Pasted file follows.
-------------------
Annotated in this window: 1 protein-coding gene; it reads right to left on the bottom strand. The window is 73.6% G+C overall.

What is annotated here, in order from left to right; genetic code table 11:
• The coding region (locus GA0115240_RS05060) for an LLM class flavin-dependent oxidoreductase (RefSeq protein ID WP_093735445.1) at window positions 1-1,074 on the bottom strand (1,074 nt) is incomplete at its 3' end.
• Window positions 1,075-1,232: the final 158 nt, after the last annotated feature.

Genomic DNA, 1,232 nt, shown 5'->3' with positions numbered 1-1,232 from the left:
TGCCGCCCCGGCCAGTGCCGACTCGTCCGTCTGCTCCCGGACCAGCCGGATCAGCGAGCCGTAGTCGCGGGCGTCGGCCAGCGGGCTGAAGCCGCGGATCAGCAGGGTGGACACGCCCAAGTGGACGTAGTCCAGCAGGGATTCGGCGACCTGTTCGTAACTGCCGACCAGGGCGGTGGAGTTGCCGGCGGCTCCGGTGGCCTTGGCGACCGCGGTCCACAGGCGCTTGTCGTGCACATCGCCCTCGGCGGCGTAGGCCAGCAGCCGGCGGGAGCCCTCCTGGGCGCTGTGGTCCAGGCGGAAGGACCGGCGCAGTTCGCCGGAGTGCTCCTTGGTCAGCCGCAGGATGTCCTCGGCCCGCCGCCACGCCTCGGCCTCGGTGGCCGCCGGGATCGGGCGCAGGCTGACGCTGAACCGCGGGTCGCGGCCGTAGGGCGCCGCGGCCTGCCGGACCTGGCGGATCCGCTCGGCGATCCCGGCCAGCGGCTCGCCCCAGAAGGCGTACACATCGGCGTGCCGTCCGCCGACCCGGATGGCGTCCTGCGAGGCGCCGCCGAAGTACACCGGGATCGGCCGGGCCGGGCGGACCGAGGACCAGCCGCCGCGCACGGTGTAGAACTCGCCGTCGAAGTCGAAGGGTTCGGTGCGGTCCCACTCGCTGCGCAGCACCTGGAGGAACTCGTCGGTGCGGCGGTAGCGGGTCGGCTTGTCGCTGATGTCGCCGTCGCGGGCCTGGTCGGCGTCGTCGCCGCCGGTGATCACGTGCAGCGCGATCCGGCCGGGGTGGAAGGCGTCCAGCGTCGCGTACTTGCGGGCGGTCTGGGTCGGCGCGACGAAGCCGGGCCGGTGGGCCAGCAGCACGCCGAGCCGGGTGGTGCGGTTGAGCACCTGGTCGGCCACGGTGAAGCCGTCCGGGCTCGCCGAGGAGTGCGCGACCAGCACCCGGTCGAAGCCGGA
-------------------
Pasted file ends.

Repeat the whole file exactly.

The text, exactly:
Annotated in this window: 1 protein-coding gene; it reads right to left on the bottom strand. The window is 73.6% G+C overall.

What is annotated here, in order from left to right; genetic code table 11:
• The coding region (locus GA0115240_RS05060) for an LLM class flavin-dependent oxidoreductase (RefSeq protein ID WP_093735445.1) at window positions 1-1,074 on the bottom strand (1,074 nt) is incomplete at its 3' end.
• Window positions 1,075-1,232: the final 158 nt, after the last annotated feature.

Genomic DNA, 1,232 nt, shown 5'->3' with positions numbered 1-1,232 from the left:
TGCCGCCCCGGCCAGTGCCGACTCGTCCGTCTGCTCCCGGACCAGCCGGATCAGCGAGCCGTAGTCGCGGGCGTCGGCCAGCGGGCTGAAGCCGCGGATCAGCAGGGTGGACACGCCCAAGTGGACGTAGTCCAGCAGGGATTCGGCGACCTGTTCGTAACTGCCGACCAGGGCGGTGGAGTTGCCGGCGGCTCCGGTGGCCTTGGCGACCGCGGTCCACAGGCGCTTGTCGTGCACATCGCCCTCGGCGGCGTAGGCCAGCAGCCGGCGGGAGCCCTCCTGGGCGCTGTGGTCCAGGCGGAAGGACCGGCGCAGTTCGCCGGAGTGCTCCTTGGTCAGCCGCAGGATGTCCTCGGCCCGCCGCCACGCCTCGGCCTCGGTGGCCGCCGGGATCGGGCGCAGGCTGACGCTGAACCGCGGGTCGCGGCCGTAGGGCGCCGCGGCCTGCCGGACCTGGCGGATCCGCTCGGCGATCCCGGCCAGCGGCTCGCCCCAGAAGGCGTACACATCGGCGTGCCGTCCGCCGACCCGGATGGCGTCCTGCGAGGCGCCGCCGAAGTACACCGGGATCGGCCGGGCCGGGCGGACCGAGGACCAGCCGCCGCGCACGGTGTAGAACTCGCCGTCGAAGTCGAAGGGTTCGGTGCGGTCCCACTCGCTGCGCAGCACCTGGAGGAACTCGTCGGTGCGGCGGTAGCGGGTCGGCTTGTCGCTGATGTCGCCGTCGCGGGCCTGGTCGGCGTCGTCGCCGCCGGTGATCACGTGCAGCGCGATCCGGCCGGGGTGGAAGGCGTCCAGCGTCGCGTACTTGCGGGCGGTCTGGGTCGGCGCGACGAAGCCGGGCCGGTGGGCCAGCAGCACGCCGAGCCGGGTGGTGCGGTTGAGCACCTGGTCGGCCACGGTGAAGCCGTCCGGGCTCGCCGAGGAGTGCGCGACCAGCACCCGGTCGAAGCCGGA